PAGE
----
Representatives from the main Latin American and Caribbean banana producing countries met in Quito on Monday to discuss joint measures to prevent the spread of TR4 after samples taken from two plantations in northern Colombian tested positive for the fungus.
The agriculture ministers of Colombia, Peru, Bolivia, Brazil, Mexico, Cuba, Guatemala, Costa Rica, Honduras and Panama, as well as delegates of the Andean Community of Nations (CAN), the International Regional Organisation for Agricultural Health (Oirsa) and the German organisation GIZ took part in the meeting, which was convened by Ecuador’s vice president, Otto Sonnenholzner.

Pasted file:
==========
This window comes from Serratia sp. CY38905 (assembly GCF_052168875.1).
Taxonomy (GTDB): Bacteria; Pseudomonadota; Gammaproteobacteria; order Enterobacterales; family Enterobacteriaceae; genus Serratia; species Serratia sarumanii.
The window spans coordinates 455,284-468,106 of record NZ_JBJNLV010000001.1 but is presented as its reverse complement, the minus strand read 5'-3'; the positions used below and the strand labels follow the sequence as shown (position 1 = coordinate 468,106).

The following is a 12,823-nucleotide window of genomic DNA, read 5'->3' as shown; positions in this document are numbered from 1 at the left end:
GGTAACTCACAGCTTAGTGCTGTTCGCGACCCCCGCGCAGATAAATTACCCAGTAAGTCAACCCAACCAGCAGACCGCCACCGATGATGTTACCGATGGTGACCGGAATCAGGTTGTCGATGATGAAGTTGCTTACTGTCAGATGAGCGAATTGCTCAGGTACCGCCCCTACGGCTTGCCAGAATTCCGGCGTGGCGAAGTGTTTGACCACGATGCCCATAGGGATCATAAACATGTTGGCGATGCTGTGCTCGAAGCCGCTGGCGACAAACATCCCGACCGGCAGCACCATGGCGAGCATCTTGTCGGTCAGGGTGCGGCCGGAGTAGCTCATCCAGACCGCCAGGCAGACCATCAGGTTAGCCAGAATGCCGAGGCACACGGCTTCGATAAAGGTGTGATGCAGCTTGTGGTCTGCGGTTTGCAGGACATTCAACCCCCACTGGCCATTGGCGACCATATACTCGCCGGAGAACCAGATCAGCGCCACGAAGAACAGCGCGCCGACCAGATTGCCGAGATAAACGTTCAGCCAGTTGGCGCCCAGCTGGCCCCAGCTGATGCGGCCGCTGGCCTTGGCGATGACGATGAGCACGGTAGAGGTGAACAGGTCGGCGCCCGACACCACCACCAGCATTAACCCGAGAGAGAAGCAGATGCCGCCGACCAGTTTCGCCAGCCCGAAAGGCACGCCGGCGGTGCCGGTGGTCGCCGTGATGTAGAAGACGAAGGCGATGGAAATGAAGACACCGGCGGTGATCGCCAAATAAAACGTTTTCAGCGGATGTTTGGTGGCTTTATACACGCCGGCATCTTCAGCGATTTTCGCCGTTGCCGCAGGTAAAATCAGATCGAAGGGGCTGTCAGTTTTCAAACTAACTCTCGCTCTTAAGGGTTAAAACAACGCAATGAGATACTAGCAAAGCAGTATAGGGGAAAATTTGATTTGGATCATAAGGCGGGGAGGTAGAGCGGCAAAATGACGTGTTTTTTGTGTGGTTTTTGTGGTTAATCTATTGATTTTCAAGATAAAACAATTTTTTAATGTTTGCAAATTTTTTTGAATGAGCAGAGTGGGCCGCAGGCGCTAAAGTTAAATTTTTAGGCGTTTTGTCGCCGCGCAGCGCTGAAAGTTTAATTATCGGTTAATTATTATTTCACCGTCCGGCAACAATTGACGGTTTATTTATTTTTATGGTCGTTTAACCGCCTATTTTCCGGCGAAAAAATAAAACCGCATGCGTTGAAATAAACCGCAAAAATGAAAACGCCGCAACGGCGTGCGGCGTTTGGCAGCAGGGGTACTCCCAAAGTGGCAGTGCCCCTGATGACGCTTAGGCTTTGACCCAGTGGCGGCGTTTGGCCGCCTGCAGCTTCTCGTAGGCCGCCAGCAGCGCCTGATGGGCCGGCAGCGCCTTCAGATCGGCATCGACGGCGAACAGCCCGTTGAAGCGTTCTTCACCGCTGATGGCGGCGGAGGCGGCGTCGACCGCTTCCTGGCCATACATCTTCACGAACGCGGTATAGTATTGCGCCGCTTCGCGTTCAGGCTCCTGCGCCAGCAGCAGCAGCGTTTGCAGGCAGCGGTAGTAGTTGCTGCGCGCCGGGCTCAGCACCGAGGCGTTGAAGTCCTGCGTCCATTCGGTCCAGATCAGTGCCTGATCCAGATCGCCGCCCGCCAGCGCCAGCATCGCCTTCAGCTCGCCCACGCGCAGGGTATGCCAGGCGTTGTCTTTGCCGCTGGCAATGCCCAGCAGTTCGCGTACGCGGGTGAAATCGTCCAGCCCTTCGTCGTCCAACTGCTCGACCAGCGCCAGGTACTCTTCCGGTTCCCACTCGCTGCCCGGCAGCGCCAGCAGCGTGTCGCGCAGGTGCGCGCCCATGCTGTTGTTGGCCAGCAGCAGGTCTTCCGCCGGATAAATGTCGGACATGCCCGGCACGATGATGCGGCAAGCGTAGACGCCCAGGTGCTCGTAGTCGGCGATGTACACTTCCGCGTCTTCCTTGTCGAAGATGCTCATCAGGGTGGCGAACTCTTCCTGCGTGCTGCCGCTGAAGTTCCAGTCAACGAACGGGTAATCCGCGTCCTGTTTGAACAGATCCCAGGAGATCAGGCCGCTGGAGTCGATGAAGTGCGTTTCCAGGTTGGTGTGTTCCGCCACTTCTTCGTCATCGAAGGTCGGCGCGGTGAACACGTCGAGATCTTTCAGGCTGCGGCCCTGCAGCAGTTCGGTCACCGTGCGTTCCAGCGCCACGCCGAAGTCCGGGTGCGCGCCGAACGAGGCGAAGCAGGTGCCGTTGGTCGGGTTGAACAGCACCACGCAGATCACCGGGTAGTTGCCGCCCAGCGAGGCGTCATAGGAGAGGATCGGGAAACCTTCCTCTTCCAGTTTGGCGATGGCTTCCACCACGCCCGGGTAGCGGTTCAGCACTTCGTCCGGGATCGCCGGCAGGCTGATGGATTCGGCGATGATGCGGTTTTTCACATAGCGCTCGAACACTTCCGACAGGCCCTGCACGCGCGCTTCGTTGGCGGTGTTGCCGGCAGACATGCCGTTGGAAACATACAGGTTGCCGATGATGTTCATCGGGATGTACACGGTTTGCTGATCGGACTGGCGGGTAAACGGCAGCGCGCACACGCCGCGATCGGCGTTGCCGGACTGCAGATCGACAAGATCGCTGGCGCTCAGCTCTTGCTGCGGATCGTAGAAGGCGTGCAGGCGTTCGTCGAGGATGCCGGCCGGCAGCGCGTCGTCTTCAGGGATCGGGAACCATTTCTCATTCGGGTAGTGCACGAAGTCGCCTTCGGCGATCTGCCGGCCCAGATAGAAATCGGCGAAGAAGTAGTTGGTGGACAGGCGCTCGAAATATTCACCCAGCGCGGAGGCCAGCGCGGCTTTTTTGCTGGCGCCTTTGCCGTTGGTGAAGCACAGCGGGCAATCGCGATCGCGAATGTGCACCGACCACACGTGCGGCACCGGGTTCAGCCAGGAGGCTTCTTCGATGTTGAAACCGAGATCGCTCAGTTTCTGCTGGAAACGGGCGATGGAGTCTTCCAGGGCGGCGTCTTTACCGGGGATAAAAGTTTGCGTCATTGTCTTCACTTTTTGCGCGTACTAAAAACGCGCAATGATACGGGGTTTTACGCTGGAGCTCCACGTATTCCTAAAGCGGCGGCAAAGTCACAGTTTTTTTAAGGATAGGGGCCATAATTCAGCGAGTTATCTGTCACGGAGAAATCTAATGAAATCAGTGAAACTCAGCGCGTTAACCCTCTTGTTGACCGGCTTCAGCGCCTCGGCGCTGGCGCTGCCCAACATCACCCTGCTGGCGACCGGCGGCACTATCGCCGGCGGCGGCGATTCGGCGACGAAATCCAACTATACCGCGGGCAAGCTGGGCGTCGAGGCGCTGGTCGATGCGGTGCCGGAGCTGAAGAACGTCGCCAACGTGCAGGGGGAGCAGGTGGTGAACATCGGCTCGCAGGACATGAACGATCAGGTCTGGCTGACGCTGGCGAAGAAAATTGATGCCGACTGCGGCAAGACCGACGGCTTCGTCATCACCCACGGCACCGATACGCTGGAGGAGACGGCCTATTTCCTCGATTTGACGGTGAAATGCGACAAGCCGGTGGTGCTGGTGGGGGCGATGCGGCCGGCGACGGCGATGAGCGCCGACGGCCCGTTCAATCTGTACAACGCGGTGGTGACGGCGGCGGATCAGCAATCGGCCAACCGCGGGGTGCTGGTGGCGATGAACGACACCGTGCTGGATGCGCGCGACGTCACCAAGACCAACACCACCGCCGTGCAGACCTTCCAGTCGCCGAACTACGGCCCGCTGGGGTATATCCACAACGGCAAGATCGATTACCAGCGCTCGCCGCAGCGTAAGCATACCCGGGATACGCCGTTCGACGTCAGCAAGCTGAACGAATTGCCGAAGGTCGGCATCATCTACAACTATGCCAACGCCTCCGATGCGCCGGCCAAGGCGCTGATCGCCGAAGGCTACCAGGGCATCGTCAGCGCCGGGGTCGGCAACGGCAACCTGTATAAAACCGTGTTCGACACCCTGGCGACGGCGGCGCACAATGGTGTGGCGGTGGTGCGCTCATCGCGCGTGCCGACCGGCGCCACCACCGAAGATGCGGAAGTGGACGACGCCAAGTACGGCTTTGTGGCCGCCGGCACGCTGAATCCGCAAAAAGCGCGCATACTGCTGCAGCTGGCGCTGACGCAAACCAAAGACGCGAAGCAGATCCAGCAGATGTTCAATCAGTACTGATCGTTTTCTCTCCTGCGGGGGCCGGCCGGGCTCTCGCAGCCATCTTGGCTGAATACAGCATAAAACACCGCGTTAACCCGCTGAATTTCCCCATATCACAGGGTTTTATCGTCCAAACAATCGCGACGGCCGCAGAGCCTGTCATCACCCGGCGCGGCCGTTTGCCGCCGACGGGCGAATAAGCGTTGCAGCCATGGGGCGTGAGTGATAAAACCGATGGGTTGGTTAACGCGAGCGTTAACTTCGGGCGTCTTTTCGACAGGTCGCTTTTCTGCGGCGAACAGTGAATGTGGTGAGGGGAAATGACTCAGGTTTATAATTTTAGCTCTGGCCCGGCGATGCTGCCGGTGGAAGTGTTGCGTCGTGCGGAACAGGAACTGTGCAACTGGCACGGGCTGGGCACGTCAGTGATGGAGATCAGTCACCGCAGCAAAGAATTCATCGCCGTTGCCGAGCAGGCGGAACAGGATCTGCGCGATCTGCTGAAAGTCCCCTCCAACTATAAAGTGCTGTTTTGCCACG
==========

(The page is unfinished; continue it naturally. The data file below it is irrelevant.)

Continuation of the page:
Stressing that biosecurity was the responsibility of every citizen in the region, Sonnenholzner said: “Let’s be clear: in selling bananas we are competitors, but in order to fight disease we are strategic allies”.
He said the 13 countries at the meeting were “united and committed to protecting the industry”.
During the meeting, each country set out its plan of action to protect its banana industry.
Ecuador’s Vice Minister of Agricultural Development, Byron Flores, said that the government had implemented the protocol to prevent the disease from entering the country. This includes biosecurity measures at ports, airports and border crossings, such as the disinfection of containers and footwear, and baggage checks on passengers arriving from high risk countries.
Ecuadorean Agriculture Minister Xavier Lazo highlighted the importance of bananas to the regional economy, both as a source of employment and revenue.
“Protecting our agricultural heritage is not a matter of a single country, but for the whole region,” he stressed.